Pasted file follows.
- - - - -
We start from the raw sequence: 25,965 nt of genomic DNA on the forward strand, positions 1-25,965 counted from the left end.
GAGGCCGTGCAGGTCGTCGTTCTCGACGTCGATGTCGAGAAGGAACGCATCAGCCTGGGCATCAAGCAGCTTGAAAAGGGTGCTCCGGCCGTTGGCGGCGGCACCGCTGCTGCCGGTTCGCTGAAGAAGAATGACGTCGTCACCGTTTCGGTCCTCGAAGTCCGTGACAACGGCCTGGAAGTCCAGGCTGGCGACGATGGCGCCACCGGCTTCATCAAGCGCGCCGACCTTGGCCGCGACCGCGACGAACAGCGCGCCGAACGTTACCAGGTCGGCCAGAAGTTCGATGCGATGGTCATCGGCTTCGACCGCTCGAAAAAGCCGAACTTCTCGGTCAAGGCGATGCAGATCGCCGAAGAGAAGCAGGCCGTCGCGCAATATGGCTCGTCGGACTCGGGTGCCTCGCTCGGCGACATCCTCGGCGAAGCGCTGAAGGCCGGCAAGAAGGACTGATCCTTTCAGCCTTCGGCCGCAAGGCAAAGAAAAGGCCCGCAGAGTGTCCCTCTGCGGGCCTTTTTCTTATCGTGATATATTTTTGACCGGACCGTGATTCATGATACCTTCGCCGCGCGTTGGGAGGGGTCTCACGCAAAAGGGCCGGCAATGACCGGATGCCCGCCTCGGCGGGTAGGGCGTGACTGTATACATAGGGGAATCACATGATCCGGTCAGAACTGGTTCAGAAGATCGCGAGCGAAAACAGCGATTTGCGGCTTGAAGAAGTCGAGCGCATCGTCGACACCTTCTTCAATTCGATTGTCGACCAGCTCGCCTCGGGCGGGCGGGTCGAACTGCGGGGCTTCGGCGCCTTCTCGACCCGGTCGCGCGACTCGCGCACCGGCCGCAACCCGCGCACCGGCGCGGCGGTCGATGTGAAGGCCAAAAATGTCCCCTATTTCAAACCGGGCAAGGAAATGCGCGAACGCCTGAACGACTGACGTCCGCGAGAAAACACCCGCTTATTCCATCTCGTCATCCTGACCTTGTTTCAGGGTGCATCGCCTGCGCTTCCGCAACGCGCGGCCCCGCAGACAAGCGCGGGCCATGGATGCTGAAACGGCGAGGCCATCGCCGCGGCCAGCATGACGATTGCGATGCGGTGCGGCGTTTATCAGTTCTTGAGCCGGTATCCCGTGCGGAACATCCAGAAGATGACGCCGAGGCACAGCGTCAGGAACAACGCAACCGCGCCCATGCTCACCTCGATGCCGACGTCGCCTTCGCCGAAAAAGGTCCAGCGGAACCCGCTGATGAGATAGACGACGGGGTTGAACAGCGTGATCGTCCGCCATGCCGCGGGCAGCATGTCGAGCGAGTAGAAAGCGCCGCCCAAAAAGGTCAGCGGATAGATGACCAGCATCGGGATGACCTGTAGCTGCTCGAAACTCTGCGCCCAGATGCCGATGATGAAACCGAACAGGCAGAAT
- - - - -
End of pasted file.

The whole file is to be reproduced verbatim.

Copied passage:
We start from the raw sequence: 25,965 nt of genomic DNA on the forward strand, positions 1-25,965 counted from the left end.
GAGGCCGTGCAGGTCGTCGTTCTCGACGTCGATGTCGAGAAGGAACGCATCAGCCTGGGCATCAAGCAGCTTGAAAAGGGTGCTCCGGCCGTTGGCGGCGGCACCGCTGCTGCCGGTTCGCTGAAGAAGAATGACGTCGTCACCGTTTCGGTCCTCGAAGTCCGTGACAACGGCCTGGAAGTCCAGGCTGGCGACGATGGCGCCACCGGCTTCATCAAGCGCGCCGACCTTGGCCGCGACCGCGACGAACAGCGCGCCGAACGTTACCAGGTCGGCCAGAAGTTCGATGCGATGGTCATCGGCTTCGACCGCTCGAAAAAGCCGAACTTCTCGGTCAAGGCGATGCAGATCGCCGAAGAGAAGCAGGCCGTCGCGCAATATGGCTCGTCGGACTCGGGTGCCTCGCTCGGCGACATCCTCGGCGAAGCGCTGAAGGCCGGCAAGAAGGACTGATCCTTTCAGCCTTCGGCCGCAAGGCAAAGAAAAGGCCCGCAGAGTGTCCCTCTGCGGGCCTTTTTCTTATCGTGATATATTTTTGACCGGACCGTGATTCATGATACCTTCGCCGCGCGTTGGGAGGGGTCTCACGCAAAAGGGCCGGCAATGACCGGATGCCCGCCTCGGCGGGTAGGGCGTGACTGTATACATAGGGGAATCACATGATCCGGTCAGAACTGGTTCAGAAGATCGCGAGCGAAAACAGCGATTTGCGGCTTGAAGAAGTCGAGCGCATCGTCGACACCTTCTTCAATTCGATTGTCGACCAGCTCGCCTCGGGCGGGCGGGTCGAACTGCGGGGCTTCGGCGCCTTCTCGACCCGGTCGCGCGACTCGCGCACCGGCCGCAACCCGCGCACCGGCGCGGCGGTCGATGTGAAGGCCAAAAATGTCCCCTATTTCAAACCGGGCAAGGAAATGCGCGAACGCCTGAACGACTGACGTCCGCGAGAAAACACCCGCTTATTCCATCTCGTCATCCTGACCTTGTTTCAGGGTGCATCGCCTGCGCTTCCGCAACGCGCGGCCCCGCAGACAAGCGCGGGCCATGGATGCTGAAACGGCGAGGCCATCGCCGCGGCCAGCATGACGATTGCGATGCGGTGCGGCGTTTATCAGTTCTTGAGCCGGTATCCCGTGCGGAACATCCAGAAGATGACGCCGAGGCACAGCGTCAGGAACAACGCAACCGCGCCCATGCTCACCTCGATGCCGACGTCGCCTTCGCCGAAAAAGGTCCAGCGGAACCCGCTGATGAGATAGACGACGGGGTTGAACAGCGTGATCGTCCGCCATGCCGCGGGCAGCATGTCGAGCGAGTAGAAAGCGCCGCCCAAAAAGGTCAGCGGATAGATGACCAGCATCGGGATGACCTGTAGCTGCTCGAAACTCTGCGCCCAGATGCCGATGATGAAACCGAACAGGCAGAAT